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A culture of curiosity at Pinnacle 21 – Technical.ly

Company Culture
7 hours ago
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Greg Taylor speaking at an event at Pinnacle 21’s office.
(Courtesy photo)
This article is sponsored by Pinnacle 21 and was reviewed before publication. Pinnacle 21 is a Technical.ly Talent Pro client.
It’s simple: You plug the number of expected attendees into this mathematical equation, and the result tells you how many pies to buy.
Of course, there are other factors that are crucial for a successful tech meetup, such as an interesting topic, engaged audience and organizers, said Snyder, the VP of engineering at Pinnacle 21.
Outside of his role at Pinnacle 21, Snyder is involved with the Northeast Scala Symposium, the Philly Area Scala Enthusiasts, Philly Java Users’ Group (JUG), the annual Philly Emerging Technologies for the Enterprise (ETE) conference and the meetup group Philly Lambda. He is among several Pinnacle 21 employees involved as a speaker and organizer in professional development orgs and conferences.
Pinnacle 21, acquired by international biosimulation company Certara in October 2021, is based in Blue Bell, Pennsylvania and supplies its SaaS platform to the FDA, Japan’s PMDA, and pharmaceutical and biotech firms to assist them with clinical trial data. According to Snyder, Pinnacle 21 encourages its employees’ participation in these groups and invites them to host meetup events at its office at no cost.
“About 10 to 15 years ago, it was a very deliberate activity of mine to do a lot in this space,” said Snyder, who was recently named to Technical.ly’s 2022 RealLIST Engineers. “Now, I’m trying to encourage first-time organizers to get involved in the groups that I’m associated with and hand the reins over to them and let them put their personal touch on it.”
At Snyder’s behest about 10 years ago, Greg Taylor, a software engineering manager at Pinnacle 21, joined Philly JUG. He became an organizer in 2019 and will be presenting on the Play Framework that Pinnacle 21 uses and its advantages as an alternative to the Spring framework on Oct. 12.
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Taylor jumped into the Philly tech meetup space as a fresh Villanova University grad with a computer engineering degree. He said he was interested in the real-life application of the technology he’d studied at school.
“You learn some stuff in college,” Taylor said. “But you don’t learn how a lot of stuff is being used. … It helps you have a finger on the pulse of what’s going on even outside of your work or professional capacity.”
Gary Sieling, a principal software engineer at Pinnacle 21, has also been involved in the Philly tech meetup space for several years. He’s spoken at local meetups, including a presentation for Philly Lambda on the R programming language in September. He is also an organizer of the annual Philly ETE conference, one of the largest gatherings of developers in the mid-Atlantic.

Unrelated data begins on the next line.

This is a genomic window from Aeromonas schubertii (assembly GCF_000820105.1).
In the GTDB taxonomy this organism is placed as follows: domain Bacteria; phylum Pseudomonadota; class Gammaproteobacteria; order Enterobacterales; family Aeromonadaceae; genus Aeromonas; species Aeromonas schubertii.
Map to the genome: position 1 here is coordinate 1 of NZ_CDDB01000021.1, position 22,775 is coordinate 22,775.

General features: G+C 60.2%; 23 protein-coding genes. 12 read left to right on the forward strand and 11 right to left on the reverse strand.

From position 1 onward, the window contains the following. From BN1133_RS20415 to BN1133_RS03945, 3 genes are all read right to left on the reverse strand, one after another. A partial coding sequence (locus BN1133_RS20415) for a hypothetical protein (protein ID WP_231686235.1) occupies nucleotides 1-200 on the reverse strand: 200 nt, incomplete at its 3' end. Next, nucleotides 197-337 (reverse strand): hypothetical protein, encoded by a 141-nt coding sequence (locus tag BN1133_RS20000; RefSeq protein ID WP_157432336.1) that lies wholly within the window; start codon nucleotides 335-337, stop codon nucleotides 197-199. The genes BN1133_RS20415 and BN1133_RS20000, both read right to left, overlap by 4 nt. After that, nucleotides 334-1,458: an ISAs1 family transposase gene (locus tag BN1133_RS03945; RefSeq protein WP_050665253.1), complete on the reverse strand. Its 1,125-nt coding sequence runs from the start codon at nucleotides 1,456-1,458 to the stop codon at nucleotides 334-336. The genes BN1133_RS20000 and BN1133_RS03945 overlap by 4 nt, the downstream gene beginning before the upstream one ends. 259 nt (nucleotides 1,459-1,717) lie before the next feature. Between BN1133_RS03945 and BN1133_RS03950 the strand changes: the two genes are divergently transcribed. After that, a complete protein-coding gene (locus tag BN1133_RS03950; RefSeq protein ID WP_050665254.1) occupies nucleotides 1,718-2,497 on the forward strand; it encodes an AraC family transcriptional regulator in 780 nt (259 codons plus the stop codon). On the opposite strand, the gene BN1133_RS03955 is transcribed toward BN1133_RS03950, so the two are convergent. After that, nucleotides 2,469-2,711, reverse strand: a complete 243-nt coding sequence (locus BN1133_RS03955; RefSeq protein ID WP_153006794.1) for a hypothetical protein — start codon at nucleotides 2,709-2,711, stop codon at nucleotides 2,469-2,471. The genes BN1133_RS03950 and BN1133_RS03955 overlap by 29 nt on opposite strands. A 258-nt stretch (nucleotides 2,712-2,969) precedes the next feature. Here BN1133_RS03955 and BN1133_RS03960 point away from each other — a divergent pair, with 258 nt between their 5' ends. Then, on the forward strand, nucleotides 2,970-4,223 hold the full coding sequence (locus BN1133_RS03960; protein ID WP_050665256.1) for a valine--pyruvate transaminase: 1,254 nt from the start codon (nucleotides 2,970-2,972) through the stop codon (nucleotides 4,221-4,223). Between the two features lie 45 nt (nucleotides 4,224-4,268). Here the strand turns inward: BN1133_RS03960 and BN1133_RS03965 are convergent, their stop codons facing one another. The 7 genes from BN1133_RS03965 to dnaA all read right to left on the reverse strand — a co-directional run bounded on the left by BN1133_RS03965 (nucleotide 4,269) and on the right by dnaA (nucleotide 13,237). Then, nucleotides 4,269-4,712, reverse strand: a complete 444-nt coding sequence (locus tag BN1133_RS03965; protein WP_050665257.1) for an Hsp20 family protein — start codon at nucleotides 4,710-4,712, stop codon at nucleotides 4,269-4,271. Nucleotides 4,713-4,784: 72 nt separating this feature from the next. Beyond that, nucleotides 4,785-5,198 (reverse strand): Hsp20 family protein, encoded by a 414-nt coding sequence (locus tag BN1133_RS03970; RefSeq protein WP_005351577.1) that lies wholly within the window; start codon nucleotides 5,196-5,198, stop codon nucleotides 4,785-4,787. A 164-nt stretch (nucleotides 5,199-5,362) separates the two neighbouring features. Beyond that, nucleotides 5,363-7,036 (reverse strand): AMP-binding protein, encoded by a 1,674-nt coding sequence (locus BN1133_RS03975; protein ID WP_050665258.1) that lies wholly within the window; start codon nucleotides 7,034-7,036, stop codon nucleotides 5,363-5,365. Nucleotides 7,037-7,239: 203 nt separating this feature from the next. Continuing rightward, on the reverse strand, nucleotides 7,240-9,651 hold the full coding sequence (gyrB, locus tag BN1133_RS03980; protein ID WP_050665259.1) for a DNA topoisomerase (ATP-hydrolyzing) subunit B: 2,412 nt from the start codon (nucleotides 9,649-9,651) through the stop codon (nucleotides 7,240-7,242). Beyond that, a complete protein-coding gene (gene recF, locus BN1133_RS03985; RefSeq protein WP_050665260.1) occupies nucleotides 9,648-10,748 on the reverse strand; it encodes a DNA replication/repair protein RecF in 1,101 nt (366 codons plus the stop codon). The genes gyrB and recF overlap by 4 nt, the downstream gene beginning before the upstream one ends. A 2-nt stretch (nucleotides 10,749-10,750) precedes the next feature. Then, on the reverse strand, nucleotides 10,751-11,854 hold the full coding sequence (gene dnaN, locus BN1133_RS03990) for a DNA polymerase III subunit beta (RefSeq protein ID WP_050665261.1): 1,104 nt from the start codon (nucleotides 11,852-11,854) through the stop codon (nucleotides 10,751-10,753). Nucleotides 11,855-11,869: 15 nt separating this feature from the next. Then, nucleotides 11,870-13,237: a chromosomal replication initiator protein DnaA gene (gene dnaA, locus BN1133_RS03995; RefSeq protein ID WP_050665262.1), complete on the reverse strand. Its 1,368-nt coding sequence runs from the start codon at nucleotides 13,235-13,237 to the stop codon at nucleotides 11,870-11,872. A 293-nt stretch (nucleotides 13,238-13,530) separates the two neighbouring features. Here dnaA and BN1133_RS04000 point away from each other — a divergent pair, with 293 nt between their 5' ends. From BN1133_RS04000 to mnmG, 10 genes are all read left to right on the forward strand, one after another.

Gary Sieling presenting at an event at WeWork. (Courtesy photo)
Sieling said presenting at meetup groups helped him develop non-technical skills like writing and public speaking, which has been “the best thing for his career” among other benefits.
“On a personal level, there’s a sort of a social component to making sure that there are women speakers and some diverse representation in the field,” Sieling said. “I think that’s compelling to be creating environments that are kind of inclusive of everybody.”
That network is also helpful for folks looking for a job as well as for those hiring. He may find candidates for an open position or, if he interviews someone who isn’t a fit for Pinnacle 21, he can pass their information along to one of his contacts from the Philly tech meet-up network.
Erin Erginer, director of product at Pinnacle 21, has a professional development network that extends further than the Philadelphia region. She has been involved with national and global organizations that address industry-wide obstacles facing professionals who manage global clinical trial data, such as the Society of Clinical Data Management, PHUSE, and CDISC. Erginer has recently presented at industry conferences about changing trends in clinical trial data collection.
At Pinnacle 21, Erginer works as an intermediary between the people in charge of the clinical work and the company’s engineers tasked with creating solutions to help manage and process clinical trial data.
“Everything is very collaborative. It’s all discussions, and we all work together continually with the engineering program to make sure that the decisions we’re making make sense from everyone’s perspective,” said Erginer, who previously worked on the data side of pharmaceutical companies for 10 years.
Much of the conversations at Pinnacle 21 are driven by the employees’ inherent curiosity, Snyder said — which also drives them to participate in professional development activities.
“Curiosity is one of the key personal attributes of our Pinnacle 21 team,” the VP said. “It translates directly to the meet-up space because you come into contact with a lot of different people and expose yourself to other mindsets, other experiences, other technology experiences, as well as personal experiences. It’s invaluable to the company that we have so many curious and engaged people here.”
Learn more about Pinnacle 21
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